Westbury is a bit of a pretend heritage town. Most heritage buildings are actually undated.
The town came into existence in the early 1820s. It was surveyed in 1823 and by 1828 Governor Arthur ordered that the townsite be laid out with a view to Westbury becoming a major stopover point on the route from Hobart to the northwest coast which, at the time, was being opened up by the Van Diemen's Land Company. The scale of the survey was such that it is clear there were plans for Westbury to become a city.
There is an argument that if the English village is some kind of high point of charm then Westbury, the most English of all villages in Australia, is certainly a place worthy of visiting and languidly experiencing. Yes, it has everything a clichéd English village has. A village green, lots of tree-lined streets, old courtyards and stables, elegant old inns and so many charming houses the visitor could easily spend a day just wandering around the streets.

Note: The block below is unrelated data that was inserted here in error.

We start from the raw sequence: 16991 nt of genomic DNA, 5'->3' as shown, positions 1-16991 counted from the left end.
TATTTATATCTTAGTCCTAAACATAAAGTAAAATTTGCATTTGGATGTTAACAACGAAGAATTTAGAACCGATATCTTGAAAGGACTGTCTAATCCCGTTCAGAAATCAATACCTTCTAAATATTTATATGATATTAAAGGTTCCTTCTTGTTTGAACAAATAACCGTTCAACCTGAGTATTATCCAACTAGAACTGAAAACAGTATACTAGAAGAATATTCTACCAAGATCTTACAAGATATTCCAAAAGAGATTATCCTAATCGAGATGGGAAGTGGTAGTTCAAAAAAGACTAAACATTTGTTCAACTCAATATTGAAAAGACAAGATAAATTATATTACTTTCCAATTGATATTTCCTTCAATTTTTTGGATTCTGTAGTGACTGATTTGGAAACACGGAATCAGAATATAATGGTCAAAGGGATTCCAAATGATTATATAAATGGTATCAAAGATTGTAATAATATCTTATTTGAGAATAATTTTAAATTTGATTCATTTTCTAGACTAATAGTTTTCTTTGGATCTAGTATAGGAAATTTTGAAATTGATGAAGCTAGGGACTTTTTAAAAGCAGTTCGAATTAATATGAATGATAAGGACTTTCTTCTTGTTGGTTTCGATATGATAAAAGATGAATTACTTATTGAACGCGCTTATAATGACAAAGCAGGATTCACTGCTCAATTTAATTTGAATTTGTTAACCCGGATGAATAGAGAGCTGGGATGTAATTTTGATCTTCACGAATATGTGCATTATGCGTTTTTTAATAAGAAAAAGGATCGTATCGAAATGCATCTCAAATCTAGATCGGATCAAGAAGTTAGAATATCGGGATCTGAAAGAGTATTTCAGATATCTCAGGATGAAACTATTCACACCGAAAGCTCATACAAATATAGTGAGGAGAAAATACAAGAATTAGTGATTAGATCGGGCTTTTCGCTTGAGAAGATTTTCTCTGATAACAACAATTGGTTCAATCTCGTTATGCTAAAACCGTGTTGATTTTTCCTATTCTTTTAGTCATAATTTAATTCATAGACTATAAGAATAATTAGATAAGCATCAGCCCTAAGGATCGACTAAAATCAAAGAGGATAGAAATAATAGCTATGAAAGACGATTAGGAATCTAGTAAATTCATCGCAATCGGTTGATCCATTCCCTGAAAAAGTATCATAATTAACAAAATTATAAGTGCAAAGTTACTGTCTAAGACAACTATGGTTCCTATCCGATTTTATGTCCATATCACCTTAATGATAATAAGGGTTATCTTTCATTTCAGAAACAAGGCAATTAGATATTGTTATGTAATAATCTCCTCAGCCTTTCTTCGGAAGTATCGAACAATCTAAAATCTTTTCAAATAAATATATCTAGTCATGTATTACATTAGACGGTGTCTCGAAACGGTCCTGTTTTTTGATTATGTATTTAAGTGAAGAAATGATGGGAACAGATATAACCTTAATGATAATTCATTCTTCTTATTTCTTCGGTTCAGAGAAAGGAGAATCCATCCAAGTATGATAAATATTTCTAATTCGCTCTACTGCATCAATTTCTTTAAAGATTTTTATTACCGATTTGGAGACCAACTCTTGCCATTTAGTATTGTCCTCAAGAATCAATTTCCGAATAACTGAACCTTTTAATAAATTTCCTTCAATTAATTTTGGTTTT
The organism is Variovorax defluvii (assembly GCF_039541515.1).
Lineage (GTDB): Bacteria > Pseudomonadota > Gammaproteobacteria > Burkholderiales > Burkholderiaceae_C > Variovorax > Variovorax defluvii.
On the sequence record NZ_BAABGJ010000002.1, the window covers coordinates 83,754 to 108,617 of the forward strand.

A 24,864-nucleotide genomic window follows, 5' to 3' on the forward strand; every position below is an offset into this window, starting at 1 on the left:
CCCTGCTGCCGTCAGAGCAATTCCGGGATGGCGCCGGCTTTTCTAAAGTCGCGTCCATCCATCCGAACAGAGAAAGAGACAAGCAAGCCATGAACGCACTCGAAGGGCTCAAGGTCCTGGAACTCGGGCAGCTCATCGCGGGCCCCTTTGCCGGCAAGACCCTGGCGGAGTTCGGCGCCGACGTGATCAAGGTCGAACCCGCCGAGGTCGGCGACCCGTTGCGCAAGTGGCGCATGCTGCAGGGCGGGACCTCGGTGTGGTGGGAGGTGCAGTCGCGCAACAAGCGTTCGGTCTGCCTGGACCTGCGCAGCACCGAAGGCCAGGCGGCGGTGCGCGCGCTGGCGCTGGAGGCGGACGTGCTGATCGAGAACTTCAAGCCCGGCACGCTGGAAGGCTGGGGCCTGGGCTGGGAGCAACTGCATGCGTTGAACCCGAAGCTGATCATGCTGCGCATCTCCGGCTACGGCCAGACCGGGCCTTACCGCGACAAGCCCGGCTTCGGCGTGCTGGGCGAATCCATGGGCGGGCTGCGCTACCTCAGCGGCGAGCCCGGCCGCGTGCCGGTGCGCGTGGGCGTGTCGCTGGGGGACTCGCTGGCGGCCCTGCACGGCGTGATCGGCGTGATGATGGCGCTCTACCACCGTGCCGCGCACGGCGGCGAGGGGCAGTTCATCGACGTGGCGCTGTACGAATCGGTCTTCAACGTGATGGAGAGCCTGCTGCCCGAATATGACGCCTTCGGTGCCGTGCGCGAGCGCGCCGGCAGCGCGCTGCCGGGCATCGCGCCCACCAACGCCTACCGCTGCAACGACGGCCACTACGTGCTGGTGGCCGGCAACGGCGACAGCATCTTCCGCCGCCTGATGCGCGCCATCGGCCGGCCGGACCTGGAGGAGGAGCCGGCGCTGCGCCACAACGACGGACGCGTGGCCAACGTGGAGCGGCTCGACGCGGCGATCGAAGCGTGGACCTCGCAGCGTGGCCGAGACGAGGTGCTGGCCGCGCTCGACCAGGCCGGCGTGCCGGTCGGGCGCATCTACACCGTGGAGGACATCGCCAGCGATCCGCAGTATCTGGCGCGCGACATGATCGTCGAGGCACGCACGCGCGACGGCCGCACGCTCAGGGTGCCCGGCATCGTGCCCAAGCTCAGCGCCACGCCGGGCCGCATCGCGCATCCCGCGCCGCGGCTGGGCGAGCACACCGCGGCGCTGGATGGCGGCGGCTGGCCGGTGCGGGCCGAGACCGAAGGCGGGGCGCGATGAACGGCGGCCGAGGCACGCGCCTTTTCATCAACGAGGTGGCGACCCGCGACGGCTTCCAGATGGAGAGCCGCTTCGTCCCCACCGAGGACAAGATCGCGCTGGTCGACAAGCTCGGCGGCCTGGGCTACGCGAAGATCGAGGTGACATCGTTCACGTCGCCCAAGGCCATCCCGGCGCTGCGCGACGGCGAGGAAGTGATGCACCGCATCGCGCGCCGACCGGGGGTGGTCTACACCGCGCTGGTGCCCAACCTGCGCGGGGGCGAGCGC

By 1832 Lieutenant Ball and a detachment of troops were stationed near the Village Green. Four years later the town's population comprised 227 free men and women and 317 convicts.